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July 7, 2021

Ocean Species Shifts | Jasmine Gutbrod | Teaching and Learning in Art and Design | 2021

by Jasmine Gutbrod
Species profiles being created in InDesign.

Ocean Species Shifts | Providence, RI

The more I learn about ocean sustainability the more I come to understand how complex the issues of habitat conservation and seafood supply chains are. One way that Eating with the Ecosystem is approaching such complex issues is by researching how different species in New England waters are reacting to the effects of climate change. Effects can be observed through warming water temperatures, new current patterns, differences in salinity, and more. There are many species that are exhibiting population shifts potentially as a direct result of climate change. Some species, such as Atlantic Croaker, Blue Crab, and Black Sea Bass have been scientifically studied and their shifting population centers recorded. For other species such as Triggerfish and Northern Pufferfish, the evidence is more anecdotal through word of mouth of fishermen and those in the seafood industry. Either way, there are species that are expected to make distinctive, often Northbound, shifts in their typical population centers, perhaps on a journey to find cooler water temperatures.

How these sea creatures are responding to climate change has important implications for everyone, particularly for people working in the seafood industry and for consumers who expect certain seafoods to be available to them. If species that are more common in Southern Atlantic waters are becoming more popular in Northern regions, will there be a market for those fish? Or will consumers expect the same fish to be available, forcing the supply chain to stretch and increasing the transportation required to deliver traditional species? It is possible to build a healthy relationship between us and the organisms that feed us, and one element of that is to adapt our eating habits to fit the ecosystems around us, ecosystems which are continually changing.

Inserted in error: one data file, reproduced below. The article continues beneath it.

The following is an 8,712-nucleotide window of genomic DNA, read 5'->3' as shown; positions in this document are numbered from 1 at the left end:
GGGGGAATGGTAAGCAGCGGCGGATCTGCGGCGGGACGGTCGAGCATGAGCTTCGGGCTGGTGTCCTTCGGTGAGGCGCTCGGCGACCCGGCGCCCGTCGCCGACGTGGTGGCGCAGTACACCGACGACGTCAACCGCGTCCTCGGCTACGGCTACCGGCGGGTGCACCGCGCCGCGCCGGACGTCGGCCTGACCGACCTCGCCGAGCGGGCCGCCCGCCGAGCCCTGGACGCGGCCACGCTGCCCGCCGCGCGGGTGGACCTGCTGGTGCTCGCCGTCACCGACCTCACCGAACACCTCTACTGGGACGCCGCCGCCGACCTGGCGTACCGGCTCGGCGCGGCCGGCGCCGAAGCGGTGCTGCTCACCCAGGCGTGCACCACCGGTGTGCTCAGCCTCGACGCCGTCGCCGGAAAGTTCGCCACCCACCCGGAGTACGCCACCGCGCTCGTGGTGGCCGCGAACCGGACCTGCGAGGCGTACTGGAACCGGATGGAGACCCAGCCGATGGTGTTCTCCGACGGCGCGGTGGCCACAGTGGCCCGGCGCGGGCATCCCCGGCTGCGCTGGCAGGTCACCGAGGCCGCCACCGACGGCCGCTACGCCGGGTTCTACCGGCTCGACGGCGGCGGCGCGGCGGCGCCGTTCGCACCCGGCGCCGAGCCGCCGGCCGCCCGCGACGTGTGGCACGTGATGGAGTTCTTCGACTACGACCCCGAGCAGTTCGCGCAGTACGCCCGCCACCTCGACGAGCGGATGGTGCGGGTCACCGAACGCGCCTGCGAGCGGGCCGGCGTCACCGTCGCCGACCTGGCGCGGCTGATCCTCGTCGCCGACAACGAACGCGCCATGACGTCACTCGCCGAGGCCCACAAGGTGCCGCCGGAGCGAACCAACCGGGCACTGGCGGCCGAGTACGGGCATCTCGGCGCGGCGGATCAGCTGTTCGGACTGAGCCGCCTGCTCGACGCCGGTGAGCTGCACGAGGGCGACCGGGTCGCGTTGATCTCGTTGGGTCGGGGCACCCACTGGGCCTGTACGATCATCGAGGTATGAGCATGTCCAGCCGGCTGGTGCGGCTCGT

These past few weeks I have been working with the data that Eating with the Ecosystem has collected to make a series of species profile sheets detailing information on 12 fish, crustaceans, and cephalopods that are part of our diets. By organizing information in a clear and engaging way, viewers can learn about how species populations are changing more succinctly. These species profiles are intended for seafood market professionals who will be briefed and interviewed as a way to collect more information on these species. This sharing of knowledge also will allow fishermen and market professionals in New England to prepare their business models in advance so that they may adapt to new species being available due to climate change. These species population shifts are expected to continue and increase. If we can introduce the new species to relevant regions and build a market for them in advance, maybe the seafood industry can better adapt to a fishing model that is sustainable for those working in the industry as well as the ecosystem we depend on.

Species profile sheet for Scup shows information such as size, average boat price, geographic range, and culinary description.
Species profile sheet for Summer Flounder shows information such as size, average boat price, geographic range, and culinary description.
Sketches of icons describing the fishing method.

I’m excited to see how this project develops and am looking forward to learning more about the complex supply chains involved in the seafood industry. Alongside the species profiles, I am also coming up with ways of highlighting projects through social media pages as well as early brainstorming for a community outreach event. More updates to come!

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